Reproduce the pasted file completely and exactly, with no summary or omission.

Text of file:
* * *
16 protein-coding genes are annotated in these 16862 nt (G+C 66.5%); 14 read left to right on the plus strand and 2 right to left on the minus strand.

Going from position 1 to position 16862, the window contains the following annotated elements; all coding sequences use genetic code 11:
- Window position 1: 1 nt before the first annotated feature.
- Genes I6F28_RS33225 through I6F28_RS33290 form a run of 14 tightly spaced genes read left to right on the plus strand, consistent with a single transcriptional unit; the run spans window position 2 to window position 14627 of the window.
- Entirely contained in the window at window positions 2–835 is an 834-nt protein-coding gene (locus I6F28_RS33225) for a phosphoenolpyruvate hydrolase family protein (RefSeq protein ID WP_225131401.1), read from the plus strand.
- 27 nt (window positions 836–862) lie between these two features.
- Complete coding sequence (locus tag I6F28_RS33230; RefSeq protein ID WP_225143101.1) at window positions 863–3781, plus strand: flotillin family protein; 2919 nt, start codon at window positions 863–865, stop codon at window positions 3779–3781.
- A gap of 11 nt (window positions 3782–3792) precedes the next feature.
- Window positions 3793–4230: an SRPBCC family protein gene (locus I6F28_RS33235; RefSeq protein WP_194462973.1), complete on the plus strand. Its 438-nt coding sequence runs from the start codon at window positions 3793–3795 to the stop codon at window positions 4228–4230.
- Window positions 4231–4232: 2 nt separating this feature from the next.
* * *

16 protein-coding genes are annotated in these 16862 nt (G+C 66.5%); 14 read left to right on the plus strand and 2 right to left on the minus strand.

Going from position 1 to position 16862, the window contains the following annotated elements; all coding sequences use genetic code 11:
- Window position 1: 1 nt before the first annotated feature.
- Genes I6F28_RS33225 through I6F28_RS33290 form a run of 14 tightly spaced genes read left to right on the plus strand, consistent with a single transcriptional unit; the run spans window position 2 to window position 14627 of the window.
- Entirely contained in the window at window positions 2–835 is an 834-nt protein-coding gene (locus I6F28_RS33225) for a phosphoenolpyruvate hydrolase family protein (RefSeq protein ID WP_225131401.1), read from the plus strand.
- 27 nt (window positions 836–862) lie between these two features.
- Complete coding sequence (locus tag I6F28_RS33230; RefSeq protein ID WP_225143101.1) at window positions 863–3781, plus strand: flotillin family protein; 2919 nt, start codon at window positions 863–865, stop codon at window positions 3779–3781.
- A gap of 11 nt (window positions 3782–3792) precedes the next feature.
- Window positions 3793–4230: an SRPBCC family protein gene (locus I6F28_RS33235; RefSeq protein WP_194462973.1), complete on the plus strand. Its 438-nt coding sequence runs from the start codon at window positions 3793–3795 to the stop codon at window positions 4228–4230.
- Window positions 4231–4232: 2 nt separating this feature from the next.